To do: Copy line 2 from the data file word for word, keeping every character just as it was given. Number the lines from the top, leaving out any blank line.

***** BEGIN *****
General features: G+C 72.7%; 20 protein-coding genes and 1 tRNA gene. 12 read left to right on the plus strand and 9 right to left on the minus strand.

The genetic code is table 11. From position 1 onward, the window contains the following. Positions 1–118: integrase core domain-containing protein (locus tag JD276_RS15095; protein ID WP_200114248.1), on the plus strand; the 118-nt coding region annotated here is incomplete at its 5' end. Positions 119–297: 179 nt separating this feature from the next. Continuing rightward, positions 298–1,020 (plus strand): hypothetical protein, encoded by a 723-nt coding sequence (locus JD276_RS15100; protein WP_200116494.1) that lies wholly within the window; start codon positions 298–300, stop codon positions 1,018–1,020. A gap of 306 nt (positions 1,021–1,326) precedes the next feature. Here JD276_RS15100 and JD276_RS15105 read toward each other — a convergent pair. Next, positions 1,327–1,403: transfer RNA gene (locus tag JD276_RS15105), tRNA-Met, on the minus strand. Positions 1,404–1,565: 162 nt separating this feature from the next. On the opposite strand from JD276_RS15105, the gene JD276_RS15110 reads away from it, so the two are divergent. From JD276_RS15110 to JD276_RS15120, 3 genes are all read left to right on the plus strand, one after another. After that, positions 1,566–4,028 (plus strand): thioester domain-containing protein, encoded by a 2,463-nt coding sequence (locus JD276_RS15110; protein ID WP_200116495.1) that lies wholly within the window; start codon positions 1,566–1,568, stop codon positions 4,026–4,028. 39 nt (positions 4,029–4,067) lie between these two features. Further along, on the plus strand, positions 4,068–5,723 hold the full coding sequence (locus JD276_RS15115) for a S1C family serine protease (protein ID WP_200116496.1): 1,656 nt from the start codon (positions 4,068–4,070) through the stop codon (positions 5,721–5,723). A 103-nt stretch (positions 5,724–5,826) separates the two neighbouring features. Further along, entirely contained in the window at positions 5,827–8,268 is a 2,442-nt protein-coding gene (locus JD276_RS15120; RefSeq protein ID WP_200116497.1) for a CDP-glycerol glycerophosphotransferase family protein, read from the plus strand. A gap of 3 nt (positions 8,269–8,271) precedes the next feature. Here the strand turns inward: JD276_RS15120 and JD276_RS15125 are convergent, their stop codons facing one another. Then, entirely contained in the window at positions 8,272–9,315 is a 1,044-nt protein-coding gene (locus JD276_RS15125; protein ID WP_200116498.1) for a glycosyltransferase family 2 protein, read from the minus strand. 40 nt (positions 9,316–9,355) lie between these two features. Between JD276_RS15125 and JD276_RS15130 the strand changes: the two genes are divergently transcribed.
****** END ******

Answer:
The genetic code is table 11. From position 1 onward, the window contains the following. Positions 1–118: integrase core domain-containing protein (locus tag JD276_RS15095; protein ID WP_200114248.1), on the plus strand; the 118-nt coding region annotated here is incomplete at its 5' end. Positions 119–297: 179 nt separating this feature from the next. Continuing rightward, positions 298–1,020 (plus strand): hypothetical protein, encoded by a 723-nt coding sequence (locus JD276_RS15100; protein WP_200116494.1) that lies wholly within the window; start codon positions 298–300, stop codon positions 1,018–1,020. A gap of 306 nt (positions 1,021–1,326) precedes the next feature. Here JD276_RS15100 and JD276_RS15105 read toward each other — a convergent pair. Next, positions 1,327–1,403: transfer RNA gene (locus tag JD276_RS15105), tRNA-Met, on the minus strand. Positions 1,404–1,565: 162 nt separating this feature from the next. On the opposite strand from JD276_RS15105, the gene JD276_RS15110 reads away from it, so the two are divergent. From JD276_RS15110 to JD276_RS15120, 3 genes are all read left to right on the plus strand, one after another. After that, positions 1,566–4,028 (plus strand): thioester domain-containing protein, encoded by a 2,463-nt coding sequence (locus JD276_RS15110; protein ID WP_200116495.1) that lies wholly within the window; start codon positions 1,566–1,568, stop codon positions 4,026–4,028. 39 nt (positions 4,029–4,067) lie between these two features. Further along, on the plus strand, positions 4,068–5,723 hold the full coding sequence (locus JD276_RS15115) for a S1C family serine protease (protein ID WP_200116496.1): 1,656 nt from the start codon (positions 4,068–4,070) through the stop codon (positions 5,721–5,723). A 103-nt stretch (positions 5,724–5,826) separates the two neighbouring features. Further along, entirely contained in the window at positions 5,827–8,268 is a 2,442-nt protein-coding gene (locus JD276_RS15120; RefSeq protein ID WP_200116497.1) for a CDP-glycerol glycerophosphotransferase family protein, read from the plus strand. A gap of 3 nt (positions 8,269–8,271) precedes the next feature. Here the strand turns inward: JD276_RS15120 and JD276_RS15125 are convergent, their stop codons facing one another. Then, entirely contained in the window at positions 8,272–9,315 is a 1,044-nt protein-coding gene (locus JD276_RS15125; protein ID WP_200116498.1) for a glycosyltransferase family 2 protein, read from the minus strand. 40 nt (positions 9,316–9,355) lie between these two features. Between JD276_RS15125 and JD276_RS15130 the strand changes: the two genes are divergently transcribed.